Between the covers of all the cookbooks published each year, there are more recipes than it is humanly possible to make—it would take a lifetime of daily dinner parties to make it through October’s releases alone. I know I’ll never cook everything I want to cook, let alone read everything I want to read, so picking the best food books of the year comes with an inevitable asterisk: my teetering to-be-read pile has more than a few titles that I have a feeling ought to be on this list, like Rachel Herz’s pop-science explainer “Why You Eat What You Eat,” the chef Edward Lee’s travelogue-cum-cookbook “Buttermilk Graffiti,” and “The Donut King,” Ted Ngoy’s memoir of his path from Cambodian refugee to the head of a Southern California donut empire, and then precipitously downward from there.
2018 in Review
New Yorker writers reflect on the year’s best.
Among what I did read (and cook from) this year, my favorites are the books that treat what we make and what we consume not as an escape (or, as with diet books and other packaged scoldings, a problem to be solved) but as a prism, a way of deepening our understanding of the world. Every time we take a bite, we’re engaging with history, science, and culture. These books wrap that truth in beauty, or something sort of like it.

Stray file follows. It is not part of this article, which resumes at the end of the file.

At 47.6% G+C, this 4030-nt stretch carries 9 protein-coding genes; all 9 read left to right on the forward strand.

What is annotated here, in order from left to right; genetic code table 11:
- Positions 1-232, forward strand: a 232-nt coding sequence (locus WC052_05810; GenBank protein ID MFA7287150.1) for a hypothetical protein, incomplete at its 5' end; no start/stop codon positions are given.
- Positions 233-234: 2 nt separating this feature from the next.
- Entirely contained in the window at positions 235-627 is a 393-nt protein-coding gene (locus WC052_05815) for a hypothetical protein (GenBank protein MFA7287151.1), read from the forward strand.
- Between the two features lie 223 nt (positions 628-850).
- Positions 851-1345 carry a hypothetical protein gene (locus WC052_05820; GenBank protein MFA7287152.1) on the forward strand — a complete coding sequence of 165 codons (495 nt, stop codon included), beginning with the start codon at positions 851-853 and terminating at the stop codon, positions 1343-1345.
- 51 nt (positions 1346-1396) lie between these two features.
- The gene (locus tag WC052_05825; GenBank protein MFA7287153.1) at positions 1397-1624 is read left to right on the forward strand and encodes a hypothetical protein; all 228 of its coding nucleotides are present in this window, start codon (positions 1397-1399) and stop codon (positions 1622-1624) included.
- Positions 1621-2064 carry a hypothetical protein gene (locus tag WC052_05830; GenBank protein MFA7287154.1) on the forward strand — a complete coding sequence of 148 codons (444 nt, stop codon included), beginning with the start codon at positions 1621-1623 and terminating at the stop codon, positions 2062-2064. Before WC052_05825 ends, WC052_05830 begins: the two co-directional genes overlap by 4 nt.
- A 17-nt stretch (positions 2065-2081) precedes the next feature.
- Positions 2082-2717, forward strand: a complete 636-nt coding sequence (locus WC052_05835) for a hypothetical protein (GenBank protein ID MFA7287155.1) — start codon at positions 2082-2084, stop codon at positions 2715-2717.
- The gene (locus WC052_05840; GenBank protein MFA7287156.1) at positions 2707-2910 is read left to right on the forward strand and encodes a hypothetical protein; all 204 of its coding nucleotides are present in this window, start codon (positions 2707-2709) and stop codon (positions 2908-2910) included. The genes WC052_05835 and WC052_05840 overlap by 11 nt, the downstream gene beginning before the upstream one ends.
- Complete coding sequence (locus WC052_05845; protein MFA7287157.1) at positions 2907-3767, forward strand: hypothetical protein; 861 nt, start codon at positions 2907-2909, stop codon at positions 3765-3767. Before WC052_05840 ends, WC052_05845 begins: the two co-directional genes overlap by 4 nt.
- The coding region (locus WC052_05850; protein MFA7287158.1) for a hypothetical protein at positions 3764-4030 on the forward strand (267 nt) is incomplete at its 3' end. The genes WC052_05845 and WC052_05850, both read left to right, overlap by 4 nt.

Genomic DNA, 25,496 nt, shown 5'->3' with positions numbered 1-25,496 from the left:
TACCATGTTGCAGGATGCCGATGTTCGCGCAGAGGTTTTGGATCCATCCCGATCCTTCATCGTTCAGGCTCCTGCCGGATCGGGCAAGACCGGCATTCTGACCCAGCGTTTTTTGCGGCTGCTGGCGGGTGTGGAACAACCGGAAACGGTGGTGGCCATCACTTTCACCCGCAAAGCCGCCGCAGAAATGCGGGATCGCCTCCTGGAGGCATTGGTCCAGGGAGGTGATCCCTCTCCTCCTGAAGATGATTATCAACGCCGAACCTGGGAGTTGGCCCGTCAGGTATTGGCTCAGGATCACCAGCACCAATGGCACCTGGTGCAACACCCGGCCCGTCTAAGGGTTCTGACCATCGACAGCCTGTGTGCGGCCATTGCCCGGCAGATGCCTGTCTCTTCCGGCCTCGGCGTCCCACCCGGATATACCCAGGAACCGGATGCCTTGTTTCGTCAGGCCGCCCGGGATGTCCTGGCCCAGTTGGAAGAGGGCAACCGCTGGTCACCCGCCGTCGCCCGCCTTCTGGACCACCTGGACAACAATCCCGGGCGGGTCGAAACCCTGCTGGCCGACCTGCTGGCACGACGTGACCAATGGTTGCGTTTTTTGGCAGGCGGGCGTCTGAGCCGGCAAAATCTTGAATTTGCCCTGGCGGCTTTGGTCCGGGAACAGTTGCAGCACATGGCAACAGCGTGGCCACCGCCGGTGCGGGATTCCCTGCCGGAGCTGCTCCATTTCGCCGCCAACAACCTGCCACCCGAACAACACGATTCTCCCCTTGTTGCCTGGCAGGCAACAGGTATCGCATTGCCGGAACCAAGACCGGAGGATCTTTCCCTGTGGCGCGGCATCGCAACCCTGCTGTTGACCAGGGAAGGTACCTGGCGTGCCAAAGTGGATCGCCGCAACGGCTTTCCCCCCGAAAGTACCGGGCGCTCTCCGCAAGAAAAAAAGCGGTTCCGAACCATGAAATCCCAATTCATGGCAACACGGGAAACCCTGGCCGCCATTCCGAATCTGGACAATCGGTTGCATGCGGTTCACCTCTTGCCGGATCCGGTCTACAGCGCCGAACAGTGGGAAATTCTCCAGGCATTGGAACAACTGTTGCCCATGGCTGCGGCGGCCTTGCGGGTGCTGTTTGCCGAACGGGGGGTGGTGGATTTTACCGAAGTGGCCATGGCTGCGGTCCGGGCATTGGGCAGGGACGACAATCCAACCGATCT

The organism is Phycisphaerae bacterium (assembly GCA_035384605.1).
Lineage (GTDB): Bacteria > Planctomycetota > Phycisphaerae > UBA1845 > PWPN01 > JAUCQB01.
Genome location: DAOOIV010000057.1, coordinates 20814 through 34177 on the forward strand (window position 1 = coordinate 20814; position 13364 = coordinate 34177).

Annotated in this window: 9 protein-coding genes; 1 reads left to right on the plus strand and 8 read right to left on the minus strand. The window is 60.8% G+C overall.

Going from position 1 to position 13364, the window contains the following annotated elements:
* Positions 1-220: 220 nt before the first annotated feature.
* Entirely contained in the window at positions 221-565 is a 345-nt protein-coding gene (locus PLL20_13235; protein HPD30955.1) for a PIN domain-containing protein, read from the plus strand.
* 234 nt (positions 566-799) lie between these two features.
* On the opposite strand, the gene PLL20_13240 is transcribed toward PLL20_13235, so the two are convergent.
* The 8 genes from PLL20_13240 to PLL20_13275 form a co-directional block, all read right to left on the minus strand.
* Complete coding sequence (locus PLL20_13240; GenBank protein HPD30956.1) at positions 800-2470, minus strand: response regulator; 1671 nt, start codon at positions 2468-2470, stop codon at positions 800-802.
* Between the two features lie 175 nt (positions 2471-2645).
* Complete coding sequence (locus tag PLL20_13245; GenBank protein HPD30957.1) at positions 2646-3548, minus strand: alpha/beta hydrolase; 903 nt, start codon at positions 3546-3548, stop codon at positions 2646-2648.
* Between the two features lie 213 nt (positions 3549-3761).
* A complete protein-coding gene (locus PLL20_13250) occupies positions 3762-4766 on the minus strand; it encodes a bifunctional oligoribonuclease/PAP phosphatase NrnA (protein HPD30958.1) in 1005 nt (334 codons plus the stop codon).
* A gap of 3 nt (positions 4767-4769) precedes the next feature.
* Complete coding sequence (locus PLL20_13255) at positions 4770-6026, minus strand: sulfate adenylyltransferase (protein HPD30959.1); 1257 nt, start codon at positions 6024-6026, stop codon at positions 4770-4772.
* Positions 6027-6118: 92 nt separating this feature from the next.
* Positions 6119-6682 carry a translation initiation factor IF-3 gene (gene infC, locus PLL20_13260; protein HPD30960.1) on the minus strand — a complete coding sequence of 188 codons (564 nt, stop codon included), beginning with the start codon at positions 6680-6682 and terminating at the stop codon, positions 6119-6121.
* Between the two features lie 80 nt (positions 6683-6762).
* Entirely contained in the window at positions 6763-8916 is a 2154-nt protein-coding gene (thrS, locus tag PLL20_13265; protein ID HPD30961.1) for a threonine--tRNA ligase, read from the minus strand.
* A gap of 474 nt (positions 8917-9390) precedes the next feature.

“Season: Big Flavors, Beautiful Food,” by Nik Sharma
Sharma has honed his distinctive culinary style over the years on his blog, “A Brown Table,” and in his regular column in the San Francisco Chronicle. The recipes in his exceptional first cookbook are simple enough for novice cooks but rise to thrilling and unexpected places through Sharma’s savvy use of a spice pantry that draws from around the globe. I keep coming back to his flavor combinations—lately, a savory tea soup featuring Lapsang souchong steeped with ginger, cloves, and mushrooms, in which ribbons of yellow squash wave like flashes of sunlight. The volume’s recipes, and gorgeously moody photos, use food to gracefully tell Sharma’s own story: India to America, Ohio to Washington, D.C., to California, hard science to culinaria, solitude to a loving family with his husband, whose Appalachian roots introduced even more flavors to Sharma’s already formidable arsenal.